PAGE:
- "Ex-employee of Spirit Airlines files suit on maintenance records". Skift. 2013-02-17. Archived from the original on 2018-04-08. Retrieved 2018-04-08.
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- "Spirit Airlines tops global ancillary revenue per PAX rankings". www.frontiermagazine.co.uk. Archived from the original on 2018-02-01. Retrieved 2018-04-08.
- "Spirit to double fee for agent-printed boarding passes in April". Sun-Sentinel. 2013-03-13.
- "Our optional fees". Spirit Airlines. Archived from the original on 2013-05-09. Retrieved 2013-05-12.
- "Spirit Airlines to Charge New Fee for Carry-On Luggage". ABC News. Archived from the original on 2017-04-15. Retrieved 10 February 2019.
- "Flying Spirit, Frontier or Allegiant? Here are 12 things you need to know". USA TODAY. Archived from the original on 2019-01-29. Retrieved 10 February 2019.
- "New York Business News – Business, Money, Financial & Corporate News". NBC New York. Archived from the original on 2008-12-01. Retrieved 2018-04-08.
- Hugo Martin (21 May 2010). "Are carry-on bag fees hurting Spirit Airlines?". Los Angeles Times. Archived from the original on 2013-02-04. Retrieved 2013-01-09.
- Staff, By the CNN Wire. "Spirit Airlines cancels all flights as pilots go on strike – CNN.com". Archived from the original on 2018-04-08. Retrieved 2018-04-08.
- Arnoult, Sandra (14 June 2010). "Shutdown continues after Spirit pilots reject 29% base pay increase". Flightglobal.com. Flight International. Archived from the original on 2010-06-18. Retrieved 18 June 2010.
- Ranson, Lori. "Spirit pilots plan to return to work on 18 June". FlightGlobal. Flight International. Archived from the original on 2010-06-21. Retrieved 18 June 2010.
- "Spirit Airlines World MasterCard® Credit Card". Bank of America. Archived from the original on 2014-09-20. Retrieved 9 June 2013.
- "Spirit Airlines' final answer to dying Vietnam vet seeking ticket refund: No". Fox News. 30 April 2012. Archived from the original on 2012-05-14. Retrieved 2012-05-25.
- "Spirit Airlines' boss calls industry-high complaint rate 'irrelevant,' says dying veteran should've bought insurance". Fox News. April 7, 2010. Archived from the original on 2012-05-27. Retrieved 2012-05-25.
- Joshua Rhett Miller (2010-04-07). "Spirit bows to pressure: Airline CEO to refund dying veteran's fare". Fox News. Archived from the original on 2012-05-09. Retrieved 2012-05-25.
- "TWU Dispatchers Ratify New Agreement With Spirit Airlines". Transport Workers Union of America. 20 August 2013. Archived from the original on 2017-10-19. Retrieved 18 October 2017.
- Tuttle, Brad. "America's Cheapest Airline Looks to Make Flights Even Cheaper". Time. Archived from the original on 2014-11-12. Retrieved 12 November 2014.
- "Brash, Fee-Happy CEO of Spirit Airlines Abruptly Replaced". ABC News. Archived from the original on 2016-01-06. Retrieved 2016-01-05.
- "ANALYSIS: New Spirit chief refuels Frontier merger rumours". FlightGlobal. 2016-01-06. Archived from the original on 2018-02-18. Retrieved 2018-04-07.
- Levine-Weinberg, Adam (1 November 2016). "Spirit Airlines Gets a New CEO: Reading Between the Lines". The Motley Fool. Archived from the original on 2016-01-10. Retrieved 2016-01-10.
- Martin, Hugo. "Spirit Airlines turns to Disney to improve its customer service". Los Angeles Times. Archived from the original on 2018-04-08. Retrieved 2018-04-08.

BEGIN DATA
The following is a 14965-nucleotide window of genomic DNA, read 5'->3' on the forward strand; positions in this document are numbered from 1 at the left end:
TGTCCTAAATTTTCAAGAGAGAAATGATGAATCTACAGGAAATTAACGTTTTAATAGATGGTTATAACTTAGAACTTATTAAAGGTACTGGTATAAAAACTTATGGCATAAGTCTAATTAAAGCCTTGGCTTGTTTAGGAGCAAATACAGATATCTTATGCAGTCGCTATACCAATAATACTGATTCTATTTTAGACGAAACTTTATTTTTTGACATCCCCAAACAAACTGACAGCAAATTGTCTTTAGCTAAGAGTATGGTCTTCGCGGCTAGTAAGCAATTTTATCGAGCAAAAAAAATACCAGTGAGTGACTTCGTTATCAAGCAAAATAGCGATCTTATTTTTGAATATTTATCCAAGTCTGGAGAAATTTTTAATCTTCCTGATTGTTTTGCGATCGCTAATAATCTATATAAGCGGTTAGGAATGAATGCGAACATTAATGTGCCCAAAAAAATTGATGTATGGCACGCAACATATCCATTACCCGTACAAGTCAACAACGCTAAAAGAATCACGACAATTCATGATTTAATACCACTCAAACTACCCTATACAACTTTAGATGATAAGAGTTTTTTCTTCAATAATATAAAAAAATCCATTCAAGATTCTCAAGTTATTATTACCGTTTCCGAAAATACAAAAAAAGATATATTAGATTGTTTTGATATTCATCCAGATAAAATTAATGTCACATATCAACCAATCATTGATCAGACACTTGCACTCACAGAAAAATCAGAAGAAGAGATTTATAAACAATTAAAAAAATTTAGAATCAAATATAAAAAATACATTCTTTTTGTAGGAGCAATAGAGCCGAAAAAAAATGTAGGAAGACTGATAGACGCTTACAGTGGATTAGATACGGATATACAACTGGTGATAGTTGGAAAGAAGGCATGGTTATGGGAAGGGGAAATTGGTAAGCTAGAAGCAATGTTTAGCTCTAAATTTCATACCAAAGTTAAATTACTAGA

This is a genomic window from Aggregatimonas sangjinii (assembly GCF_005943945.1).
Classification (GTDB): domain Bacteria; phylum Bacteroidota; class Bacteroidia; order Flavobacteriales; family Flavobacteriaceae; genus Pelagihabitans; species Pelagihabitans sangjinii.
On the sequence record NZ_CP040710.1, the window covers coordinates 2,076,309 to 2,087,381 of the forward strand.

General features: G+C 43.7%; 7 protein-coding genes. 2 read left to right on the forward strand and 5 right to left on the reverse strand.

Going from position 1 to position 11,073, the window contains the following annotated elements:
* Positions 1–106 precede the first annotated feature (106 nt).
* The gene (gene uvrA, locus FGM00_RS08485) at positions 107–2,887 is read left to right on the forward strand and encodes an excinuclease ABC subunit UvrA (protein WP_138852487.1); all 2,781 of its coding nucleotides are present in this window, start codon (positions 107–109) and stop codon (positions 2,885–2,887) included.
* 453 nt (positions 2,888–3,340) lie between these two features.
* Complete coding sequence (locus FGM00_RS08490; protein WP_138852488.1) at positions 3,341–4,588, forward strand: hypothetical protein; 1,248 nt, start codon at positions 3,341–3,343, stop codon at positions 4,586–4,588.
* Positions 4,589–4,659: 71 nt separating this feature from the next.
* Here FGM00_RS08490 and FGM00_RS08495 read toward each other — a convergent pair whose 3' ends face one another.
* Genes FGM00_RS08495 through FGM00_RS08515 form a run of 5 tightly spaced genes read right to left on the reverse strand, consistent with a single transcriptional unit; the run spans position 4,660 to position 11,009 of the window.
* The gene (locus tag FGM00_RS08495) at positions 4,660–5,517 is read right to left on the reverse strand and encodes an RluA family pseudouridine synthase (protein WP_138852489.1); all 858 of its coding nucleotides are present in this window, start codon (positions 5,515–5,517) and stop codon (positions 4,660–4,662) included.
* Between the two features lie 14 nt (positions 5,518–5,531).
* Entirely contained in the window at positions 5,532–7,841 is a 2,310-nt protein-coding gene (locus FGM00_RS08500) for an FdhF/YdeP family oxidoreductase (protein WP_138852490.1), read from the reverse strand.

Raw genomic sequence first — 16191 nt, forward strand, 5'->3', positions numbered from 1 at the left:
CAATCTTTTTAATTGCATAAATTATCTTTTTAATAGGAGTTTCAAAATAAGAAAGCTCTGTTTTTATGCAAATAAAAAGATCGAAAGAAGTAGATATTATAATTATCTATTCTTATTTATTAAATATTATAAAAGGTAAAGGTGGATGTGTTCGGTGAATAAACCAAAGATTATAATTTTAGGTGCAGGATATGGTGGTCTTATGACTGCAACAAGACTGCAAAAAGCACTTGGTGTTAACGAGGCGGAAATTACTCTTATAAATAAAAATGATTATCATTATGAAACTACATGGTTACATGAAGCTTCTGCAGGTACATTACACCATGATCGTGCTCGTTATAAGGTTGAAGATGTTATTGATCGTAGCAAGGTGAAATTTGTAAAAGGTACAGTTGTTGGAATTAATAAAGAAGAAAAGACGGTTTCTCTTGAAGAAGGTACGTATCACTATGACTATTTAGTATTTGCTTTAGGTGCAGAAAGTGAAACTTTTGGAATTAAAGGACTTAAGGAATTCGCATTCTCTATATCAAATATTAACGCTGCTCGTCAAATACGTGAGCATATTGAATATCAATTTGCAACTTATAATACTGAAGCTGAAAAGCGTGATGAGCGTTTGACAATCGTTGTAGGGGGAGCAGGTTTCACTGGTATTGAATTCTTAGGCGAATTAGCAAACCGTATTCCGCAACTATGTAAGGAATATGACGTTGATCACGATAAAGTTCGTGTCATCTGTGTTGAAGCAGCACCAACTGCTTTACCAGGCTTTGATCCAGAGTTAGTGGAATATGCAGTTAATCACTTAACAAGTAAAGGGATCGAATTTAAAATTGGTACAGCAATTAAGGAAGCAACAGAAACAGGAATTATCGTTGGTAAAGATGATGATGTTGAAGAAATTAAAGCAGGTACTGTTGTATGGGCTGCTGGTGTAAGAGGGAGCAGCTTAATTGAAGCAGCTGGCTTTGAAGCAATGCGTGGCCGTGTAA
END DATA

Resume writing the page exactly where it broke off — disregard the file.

- Martin, Grant. "Spirit Airlines Now Delivers More Flights On Time Than American Or United". Forbes. Archived from the original on 2018-04-08. Retrieved 2018-04-08.
- "Airline Safety Ranking 2018". www.jacdec.de (in German). Archived from the original on 2018-04-19. Retrieved 2018-04-08.
- "Spirit is first budget airline in the US to offer WiFi". 11 May 2018. Archived from the original on 2018-05-21. Retrieved 2018-05-20.
- "Spirit Airlines to buy 100 Airbus A320neo family aircraft". CNBC. 2019-12-23. Retrieved 2020-01-12.
- "Spirit Airlines FORM 10-K December 31, 2018" (PDF). 2019-02-13. Retrieved 2019-11-16.
- "Spirit Airlines, Inc. 2014 Annual Report" (PDF). February 18, 2015. Retrieved December 6, 2019.
- "Spirit Airlines, Inc. 2016 Annual Report" (PDF). February 13, 2017. Retrieved December 6, 2019.
- Sloan, Chris (2016-05-13). "A Look into Spirit Airlines' Frills-Free Corporate HQ and OCC". Airways Magazine. Retrieved 2019-10-23.
- Pounds, Marcia Heroux (2019-10-17). "Spirit Airlines to invest $250 million in new headquarters and move 1,000 employees". South Florida Sun Sentinel. Retrieved 2019-10-23.
- Satchell, Arlene (June 3, 2015). "Spirit recruits hundreds of flight attendants". Sun-Sentinel. Fort Lauderdale. Archived from the original on 2017-01-07. Retrieved January 6, 2017.
- "Spirit Airlines expands again, adds new route to U.S. Virgin Islands". Archived from the original on 2018-02-27. Retrieved 2018-04-09.
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- "Fleet Plan – Spirit Airlines, Inc". ir.spirit.com/resources/fleet-plan. Spirit Airlines, Inc. 2020-06-20. Retrieved 2020-06-20.
- "Spirit Airlines to buy 100 Airbus A320neo family aircraft". Reuters. 2019-12-23. Retrieved 2020-06-20.
- "Spirit Airlines finalises order for 100 Airbus A320neo Family aircraft". Airbus. Retrieved 2020-06-25.
- "DOT Fines Spirit Airlines for Violating Price Advertising Rulest". US Department of Transportation. 2011-11-21. Archived from the original on 2018-05-09. Retrieved 2018-05-09.
- Martin, Hugo (November 22, 2011). "Spirit Airlines fined for how it advertised $9 airfares". Los Angeles Times. Archived from the original on 2016-05-30. Retrieved 31 May 2018.
- "DOT Fines Spirit Airlines Over Handling of Disability Complaints". US Department of Transportation. 2012-01-27. Archived from the original on 2018-05-09. Retrieved 2018-05-09.
- Martin, Hugo (January 27, 2012). "Spirit Airlines fined $100,000 over disabled passengers' complaints". Los Angeles Times. Archived from the original on 2017-07-23. Retrieved 31 May 2018.
- LeBeau, Phil (February 18, 2016). "Spirit Airlines triggered the most complaints". CNBC. Archived from the original on 2018-06-12. Retrieved 31 May 2018.
- Christie, Les (April 11, 2014). "Spirit Airlines tops complaint list". CNN Money. Archived from the original on 2018-06-12. Retrieved 31 May 2018.